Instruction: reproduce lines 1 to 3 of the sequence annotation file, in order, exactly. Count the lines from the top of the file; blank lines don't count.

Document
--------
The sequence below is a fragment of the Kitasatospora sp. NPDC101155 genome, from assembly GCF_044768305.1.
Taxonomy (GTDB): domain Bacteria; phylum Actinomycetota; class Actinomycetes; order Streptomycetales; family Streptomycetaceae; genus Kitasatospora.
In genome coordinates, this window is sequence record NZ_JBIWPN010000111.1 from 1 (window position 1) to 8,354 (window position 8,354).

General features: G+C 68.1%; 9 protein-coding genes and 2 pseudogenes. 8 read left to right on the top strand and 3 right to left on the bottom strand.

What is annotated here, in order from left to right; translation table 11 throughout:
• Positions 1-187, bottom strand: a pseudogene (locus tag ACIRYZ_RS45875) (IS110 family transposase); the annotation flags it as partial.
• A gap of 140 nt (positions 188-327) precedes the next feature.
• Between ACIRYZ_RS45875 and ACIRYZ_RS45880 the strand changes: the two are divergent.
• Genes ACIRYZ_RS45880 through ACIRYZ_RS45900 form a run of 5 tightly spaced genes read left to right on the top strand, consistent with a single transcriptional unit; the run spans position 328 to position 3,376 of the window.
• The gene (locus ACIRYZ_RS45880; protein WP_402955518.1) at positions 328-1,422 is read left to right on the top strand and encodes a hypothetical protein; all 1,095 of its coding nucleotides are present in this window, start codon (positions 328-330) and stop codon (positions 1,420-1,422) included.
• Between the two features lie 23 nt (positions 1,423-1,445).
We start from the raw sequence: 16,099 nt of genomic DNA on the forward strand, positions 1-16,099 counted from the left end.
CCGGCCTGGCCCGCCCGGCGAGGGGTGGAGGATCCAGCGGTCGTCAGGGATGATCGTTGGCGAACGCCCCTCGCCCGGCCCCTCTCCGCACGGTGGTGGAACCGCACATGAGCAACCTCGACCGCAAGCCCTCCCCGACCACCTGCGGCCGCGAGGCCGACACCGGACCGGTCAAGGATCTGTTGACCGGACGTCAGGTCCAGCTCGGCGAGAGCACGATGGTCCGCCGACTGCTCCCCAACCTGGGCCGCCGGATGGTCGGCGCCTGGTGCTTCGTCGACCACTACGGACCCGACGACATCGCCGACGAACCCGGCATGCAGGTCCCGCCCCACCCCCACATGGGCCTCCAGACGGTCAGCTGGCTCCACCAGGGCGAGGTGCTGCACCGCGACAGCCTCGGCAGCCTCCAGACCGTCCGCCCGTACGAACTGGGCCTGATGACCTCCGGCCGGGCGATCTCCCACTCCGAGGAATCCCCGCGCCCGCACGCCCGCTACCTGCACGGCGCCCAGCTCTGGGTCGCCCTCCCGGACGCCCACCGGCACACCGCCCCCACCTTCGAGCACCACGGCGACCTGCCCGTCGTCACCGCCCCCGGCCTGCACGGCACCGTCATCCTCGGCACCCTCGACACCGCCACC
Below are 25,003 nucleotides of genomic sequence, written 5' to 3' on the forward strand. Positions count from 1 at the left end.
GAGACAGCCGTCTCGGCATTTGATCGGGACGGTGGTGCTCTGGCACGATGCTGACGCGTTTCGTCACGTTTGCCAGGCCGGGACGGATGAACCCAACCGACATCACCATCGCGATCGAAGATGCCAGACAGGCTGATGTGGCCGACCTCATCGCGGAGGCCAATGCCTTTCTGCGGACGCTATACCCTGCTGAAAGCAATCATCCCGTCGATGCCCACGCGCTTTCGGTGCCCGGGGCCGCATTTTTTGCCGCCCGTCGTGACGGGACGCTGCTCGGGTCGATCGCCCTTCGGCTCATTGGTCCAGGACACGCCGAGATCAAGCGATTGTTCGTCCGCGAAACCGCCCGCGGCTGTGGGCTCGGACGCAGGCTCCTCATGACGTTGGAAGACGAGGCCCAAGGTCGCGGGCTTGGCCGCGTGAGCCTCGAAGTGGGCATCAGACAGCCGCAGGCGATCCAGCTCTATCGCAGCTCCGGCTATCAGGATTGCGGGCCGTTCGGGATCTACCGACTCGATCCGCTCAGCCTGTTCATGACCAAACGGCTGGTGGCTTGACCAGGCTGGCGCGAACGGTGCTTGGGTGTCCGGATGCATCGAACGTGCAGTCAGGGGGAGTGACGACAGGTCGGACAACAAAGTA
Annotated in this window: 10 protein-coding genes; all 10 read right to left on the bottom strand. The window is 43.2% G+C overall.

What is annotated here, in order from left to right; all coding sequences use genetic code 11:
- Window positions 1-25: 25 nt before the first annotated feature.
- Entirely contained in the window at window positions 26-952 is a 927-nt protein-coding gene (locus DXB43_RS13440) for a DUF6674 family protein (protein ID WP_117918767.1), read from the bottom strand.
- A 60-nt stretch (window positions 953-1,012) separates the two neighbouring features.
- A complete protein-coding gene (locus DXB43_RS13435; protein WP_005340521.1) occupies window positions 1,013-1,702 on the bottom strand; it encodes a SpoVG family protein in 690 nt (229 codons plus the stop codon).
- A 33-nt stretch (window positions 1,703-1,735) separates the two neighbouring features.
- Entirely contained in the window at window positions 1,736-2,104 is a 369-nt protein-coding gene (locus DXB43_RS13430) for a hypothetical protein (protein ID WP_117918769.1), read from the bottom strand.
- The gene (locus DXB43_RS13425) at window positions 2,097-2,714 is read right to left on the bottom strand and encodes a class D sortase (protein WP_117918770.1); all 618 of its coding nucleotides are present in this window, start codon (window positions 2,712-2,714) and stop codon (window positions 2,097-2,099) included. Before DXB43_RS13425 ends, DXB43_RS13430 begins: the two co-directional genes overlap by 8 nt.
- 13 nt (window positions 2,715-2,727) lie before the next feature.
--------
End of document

The sequence below is a fragment of the Kitasatospora sp. NPDC101155 genome, from assembly GCF_044768305.1.
Taxonomy (GTDB): domain Bacteria; phylum Actinomycetota; class Actinomycetes; order Streptomycetales; family Streptomycetaceae; genus Kitasatospora.
In genome coordinates, this window is sequence record NZ_JBIWPN010000111.1 from 1 (window position 1) to 8,354 (window position 8,354).